Returning to Jewish Texts

By Epstein, Marc M | Tikkun, March/April 1997 | Go to article overview

Returning to Jewish Texts


Epstein, Marc M, Tikkun


Returning to Jewish Texts

Marc M. Epstein is professor of religion and director of the Jewish Studies program at Vassar College. He is the author of the recently published Jeusalem Haggadah.

From Jerusalem to the Edge of Heaven, by Ari Elon, JPS, 1996.

Until recently the names Elul, Milah, and Almah were virtually unknown in America. The proliferation of institutions in Israel devoted to the study of traditional texts in a new non-sectarian, extra-academic, post-rabbinic context was hardly deemed worthy of comment in the media. But in the wake of the Rabin assassination, with the quest for a new sense of purpose and direction for the whole of Israeli culture, these bisyllabic acronyms have become increasingly familiar to more and more people both in Israel and abroad. What is happening in upscale neighborhoods in Jerusalem and Tel Aviv is nothing less than a quiet revolution: a broad spectrum of individuals of the political left who exhibit an extraordinary religious and spiritual diversity--identifying as halakhic and post-halakhic, orthodox, traditional and secular-- are getting together to `learn,' (rather than to `study' or to `research') the classic texts of the rabbinic tradition. Previously established arenas for the study of the political implications of religious texts, such as the Hartman Institute, are expanding, and institutions such as Pardes and Yakar, which seek authentic, open-minded (though not necessarily always liberal) and inclusive socio-political direction within the four amot of Halakha are attracting larger and larger numbers of people. The salient question of this revolution, like any revolution is, of course, "Whose culture is this, what will we take from the tradition and how will we use it?"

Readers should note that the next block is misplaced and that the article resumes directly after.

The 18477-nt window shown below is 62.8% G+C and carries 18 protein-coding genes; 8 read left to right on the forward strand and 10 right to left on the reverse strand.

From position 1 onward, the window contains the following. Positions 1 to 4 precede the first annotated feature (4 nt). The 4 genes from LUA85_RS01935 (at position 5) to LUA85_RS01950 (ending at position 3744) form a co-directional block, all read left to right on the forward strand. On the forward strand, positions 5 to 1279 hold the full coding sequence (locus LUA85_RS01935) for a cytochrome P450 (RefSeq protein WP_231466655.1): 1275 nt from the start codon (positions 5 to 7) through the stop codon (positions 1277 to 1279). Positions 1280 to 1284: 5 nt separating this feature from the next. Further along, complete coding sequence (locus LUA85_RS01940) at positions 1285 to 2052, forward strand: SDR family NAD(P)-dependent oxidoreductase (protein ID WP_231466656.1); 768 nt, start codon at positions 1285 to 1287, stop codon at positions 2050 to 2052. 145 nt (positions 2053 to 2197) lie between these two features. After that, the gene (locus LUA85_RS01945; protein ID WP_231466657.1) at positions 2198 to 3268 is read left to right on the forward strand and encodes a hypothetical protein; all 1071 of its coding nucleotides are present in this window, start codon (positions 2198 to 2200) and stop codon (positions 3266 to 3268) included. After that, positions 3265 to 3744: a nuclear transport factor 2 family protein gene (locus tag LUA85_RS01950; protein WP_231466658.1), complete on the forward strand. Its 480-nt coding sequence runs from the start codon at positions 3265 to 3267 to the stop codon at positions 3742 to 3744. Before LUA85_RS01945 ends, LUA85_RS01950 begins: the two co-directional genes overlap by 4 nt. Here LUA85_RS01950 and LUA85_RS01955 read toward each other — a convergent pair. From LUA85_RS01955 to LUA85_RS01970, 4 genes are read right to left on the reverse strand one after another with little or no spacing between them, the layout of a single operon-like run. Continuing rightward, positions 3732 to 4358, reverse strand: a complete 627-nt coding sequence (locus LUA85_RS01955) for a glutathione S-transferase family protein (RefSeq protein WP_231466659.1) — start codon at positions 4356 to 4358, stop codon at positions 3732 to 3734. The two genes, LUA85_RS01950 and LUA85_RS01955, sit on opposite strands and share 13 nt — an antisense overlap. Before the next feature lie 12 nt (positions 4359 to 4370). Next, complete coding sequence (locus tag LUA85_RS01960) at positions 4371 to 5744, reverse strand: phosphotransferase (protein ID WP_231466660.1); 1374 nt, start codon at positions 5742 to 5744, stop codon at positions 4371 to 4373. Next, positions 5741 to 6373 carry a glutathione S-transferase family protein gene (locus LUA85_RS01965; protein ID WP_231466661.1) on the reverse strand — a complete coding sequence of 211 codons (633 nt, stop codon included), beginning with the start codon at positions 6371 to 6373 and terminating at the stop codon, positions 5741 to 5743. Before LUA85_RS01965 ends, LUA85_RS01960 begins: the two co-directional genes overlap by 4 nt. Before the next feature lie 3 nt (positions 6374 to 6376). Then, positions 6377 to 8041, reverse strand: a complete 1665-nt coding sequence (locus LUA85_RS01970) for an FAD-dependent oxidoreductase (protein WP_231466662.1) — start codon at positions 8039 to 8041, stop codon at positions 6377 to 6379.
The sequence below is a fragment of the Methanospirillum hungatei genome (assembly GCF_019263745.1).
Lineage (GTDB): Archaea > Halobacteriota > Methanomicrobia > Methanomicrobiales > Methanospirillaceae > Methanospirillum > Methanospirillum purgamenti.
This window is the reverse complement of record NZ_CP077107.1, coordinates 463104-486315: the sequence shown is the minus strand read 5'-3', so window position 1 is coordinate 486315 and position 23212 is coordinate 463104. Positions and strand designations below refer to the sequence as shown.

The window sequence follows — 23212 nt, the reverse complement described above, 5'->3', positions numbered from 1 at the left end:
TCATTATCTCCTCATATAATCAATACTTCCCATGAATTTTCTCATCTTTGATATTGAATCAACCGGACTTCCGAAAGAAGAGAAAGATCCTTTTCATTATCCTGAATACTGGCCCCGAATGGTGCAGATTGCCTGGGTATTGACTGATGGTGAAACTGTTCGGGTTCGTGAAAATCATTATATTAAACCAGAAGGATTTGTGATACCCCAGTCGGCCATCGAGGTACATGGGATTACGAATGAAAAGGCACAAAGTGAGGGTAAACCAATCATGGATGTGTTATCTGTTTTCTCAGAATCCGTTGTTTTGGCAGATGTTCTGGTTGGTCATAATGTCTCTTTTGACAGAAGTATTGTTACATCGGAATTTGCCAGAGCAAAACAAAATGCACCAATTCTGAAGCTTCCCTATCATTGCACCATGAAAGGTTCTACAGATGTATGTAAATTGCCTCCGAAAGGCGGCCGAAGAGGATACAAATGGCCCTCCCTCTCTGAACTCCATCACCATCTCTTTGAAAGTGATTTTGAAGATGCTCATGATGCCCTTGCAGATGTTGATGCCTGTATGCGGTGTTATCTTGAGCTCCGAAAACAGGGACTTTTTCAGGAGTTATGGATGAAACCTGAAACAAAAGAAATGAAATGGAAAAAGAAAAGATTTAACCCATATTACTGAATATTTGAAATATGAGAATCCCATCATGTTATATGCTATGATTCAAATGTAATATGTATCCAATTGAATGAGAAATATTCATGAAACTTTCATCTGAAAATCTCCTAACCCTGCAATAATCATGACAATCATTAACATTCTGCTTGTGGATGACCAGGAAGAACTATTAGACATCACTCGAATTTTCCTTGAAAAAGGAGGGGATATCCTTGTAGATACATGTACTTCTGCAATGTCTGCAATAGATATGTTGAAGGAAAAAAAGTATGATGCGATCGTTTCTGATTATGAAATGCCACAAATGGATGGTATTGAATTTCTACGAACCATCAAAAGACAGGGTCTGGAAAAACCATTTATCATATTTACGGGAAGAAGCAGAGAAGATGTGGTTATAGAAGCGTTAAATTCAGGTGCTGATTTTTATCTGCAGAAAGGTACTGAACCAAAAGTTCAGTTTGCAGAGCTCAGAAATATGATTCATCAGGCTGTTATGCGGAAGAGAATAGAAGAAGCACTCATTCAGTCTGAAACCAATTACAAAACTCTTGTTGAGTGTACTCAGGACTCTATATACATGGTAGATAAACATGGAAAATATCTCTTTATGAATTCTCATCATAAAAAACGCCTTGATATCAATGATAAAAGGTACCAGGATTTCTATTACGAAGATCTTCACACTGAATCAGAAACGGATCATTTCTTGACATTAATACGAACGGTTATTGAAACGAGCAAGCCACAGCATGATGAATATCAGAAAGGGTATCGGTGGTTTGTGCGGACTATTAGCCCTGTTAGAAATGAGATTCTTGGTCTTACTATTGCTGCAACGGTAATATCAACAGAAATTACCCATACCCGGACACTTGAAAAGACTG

Every revolution needs a manifesto, and some are predicated on declarations of independence. In From Jerusalem to the Edge of Heaven, the recently released English translation of Ari Elon's epically challenging work, Alma Dee, this nascent movement `back to the sources' finds both its manifesto and declaration of independence. Elon is the scion of a prominent Israeli family which has produced scholars and politicians representing the entire continuum of Israeli political opinion, and now Director of the Rabbinic Texts program at the Reconstructionist Rabbinical College. His work, stunningly produced by the Jewish Publication Society, is rendered in a pellucid translation by Tikva Frymer-Kensky, through which we can clearly see Elon's clever and incisive mind at work and at play. The book itself combines elements of memoir, diary, religio-political manifesto and literary critique in a quirkily poetic, often dreamlike stream-of-consciousness anti-narrative.

Early on in this profoundly difficult and often disturbing work, Elon tells what can only be described as a postmodern horror story. He describes entering a senior class at a well-known secular high school in Jerusalem in order to teach, well, `Judaism.' The students insist that he cannot be their Judaism teacher because such a teacher would necessarily wear a kippah and a beard and tzizit; he counters by asserting that he does not know what `Judaism' is, and then asks the boys if they wear kippot in math class. No--they do not wear kippot in math class. As for Judaism, it consists of "the subjects of the datti'im [the `religious']... subjects that the datti'im teach." And as for themselves:"...We're Jews a little--they [the datti'im] are much more Jews than we."

The story is frightening on a number of levels. For one, it shows that `secular' education in Israel has not succeeded any better than American after-school Hebrew schools at inculcating a sense of Jewish identity in Israeli students. But much worse than that, it shows that Israelis-- the very people held up in afternoon Hebrew schools as alternate paradigms for what it means to be a Jew--have fallen into the very same trap of defaulting on the tradition as have the majority of American Jews. …

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